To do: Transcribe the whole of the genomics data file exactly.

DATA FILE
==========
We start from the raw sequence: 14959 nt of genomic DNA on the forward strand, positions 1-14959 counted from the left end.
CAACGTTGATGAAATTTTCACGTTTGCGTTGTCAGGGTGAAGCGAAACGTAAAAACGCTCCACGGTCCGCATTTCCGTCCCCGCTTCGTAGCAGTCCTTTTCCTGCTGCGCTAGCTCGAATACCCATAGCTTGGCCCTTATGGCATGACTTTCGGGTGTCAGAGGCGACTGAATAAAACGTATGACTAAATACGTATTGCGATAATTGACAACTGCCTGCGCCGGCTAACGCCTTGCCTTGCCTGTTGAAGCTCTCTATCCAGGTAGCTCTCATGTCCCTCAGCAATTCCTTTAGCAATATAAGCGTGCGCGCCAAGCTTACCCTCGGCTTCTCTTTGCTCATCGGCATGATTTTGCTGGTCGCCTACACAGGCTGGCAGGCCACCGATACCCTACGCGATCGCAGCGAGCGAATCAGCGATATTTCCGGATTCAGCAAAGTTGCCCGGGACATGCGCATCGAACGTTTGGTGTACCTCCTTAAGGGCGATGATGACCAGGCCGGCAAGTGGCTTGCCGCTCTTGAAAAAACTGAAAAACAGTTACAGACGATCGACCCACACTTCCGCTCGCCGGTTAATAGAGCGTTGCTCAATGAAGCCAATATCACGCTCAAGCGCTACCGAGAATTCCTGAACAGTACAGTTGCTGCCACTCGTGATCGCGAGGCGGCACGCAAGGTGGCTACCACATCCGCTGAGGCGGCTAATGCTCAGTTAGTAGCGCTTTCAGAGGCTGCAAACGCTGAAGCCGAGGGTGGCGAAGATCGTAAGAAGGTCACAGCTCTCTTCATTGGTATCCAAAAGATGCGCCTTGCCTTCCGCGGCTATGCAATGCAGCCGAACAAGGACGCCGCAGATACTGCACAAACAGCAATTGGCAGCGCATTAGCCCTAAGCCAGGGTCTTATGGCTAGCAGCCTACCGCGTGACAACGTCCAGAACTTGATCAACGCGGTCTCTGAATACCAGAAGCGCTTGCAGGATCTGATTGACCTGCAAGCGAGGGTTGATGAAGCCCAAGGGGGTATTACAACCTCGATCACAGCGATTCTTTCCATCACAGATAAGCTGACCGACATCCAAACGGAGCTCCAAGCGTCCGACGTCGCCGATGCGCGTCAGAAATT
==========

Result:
We start from the raw sequence: 14959 nt of genomic DNA on the forward strand, positions 1-14959 counted from the left end.
CAACGTTGATGAAATTTTCACGTTTGCGTTGTCAGGGTGAAGCGAAACGTAAAAACGCTCCACGGTCCGCATTTCCGTCCCCGCTTCGTAGCAGTCCTTTTCCTGCTGCGCTAGCTCGAATACCCATAGCTTGGCCCTTATGGCATGACTTTCGGGTGTCAGAGGCGACTGAATAAAACGTATGACTAAATACGTATTGCGATAATTGACAACTGCCTGCGCCGGCTAACGCCTTGCCTTGCCTGTTGAAGCTCTCTATCCAGGTAGCTCTCATGTCCCTCAGCAATTCCTTTAGCAATATAAGCGTGCGCGCCAAGCTTACCCTCGGCTTCTCTTTGCTCATCGGCATGATTTTGCTGGTCGCCTACACAGGCTGGCAGGCCACCGATACCCTACGCGATCGCAGCGAGCGAATCAGCGATATTTCCGGATTCAGCAAAGTTGCCCGGGACATGCGCATCGAACGTTTGGTGTACCTCCTTAAGGGCGATGATGACCAGGCCGGCAAGTGGCTTGCCGCTCTTGAAAAAACTGAAAAACAGTTACAGACGATCGACCCACACTTCCGCTCGCCGGTTAATAGAGCGTTGCTCAATGAAGCCAATATCACGCTCAAGCGCTACCGAGAATTCCTGAACAGTACAGTTGCTGCCACTCGTGATCGCGAGGCGGCACGCAAGGTGGCTACCACATCCGCTGAGGCGGCTAATGCTCAGTTAGTAGCGCTTTCAGAGGCTGCAAACGCTGAAGCCGAGGGTGGCGAAGATCGTAAGAAGGTCACAGCTCTCTTCATTGGTATCCAAAAGATGCGCCTTGCCTTCCGCGGCTATGCAATGCAGCCGAACAAGGACGCCGCAGATACTGCACAAACAGCAATTGGCAGCGCATTAGCCCTAAGCCAGGGTCTTATGGCTAGCAGCCTACCGCGTGACAACGTCCAGAACTTGATCAACGCGGTCTCTGAATACCAGAAGCGCTTGCAGGATCTGATTGACCTGCAAGCGAGGGTTGATGAAGCCCAAGGGGGTATTACAACCTCGATCACAGCGATTCTTTCCATCACAGATAAGCTGACCGACATCCAAACGGAGCTCCAAGCGTCCGACGTCGCCGATGCGCGTCAGAAATT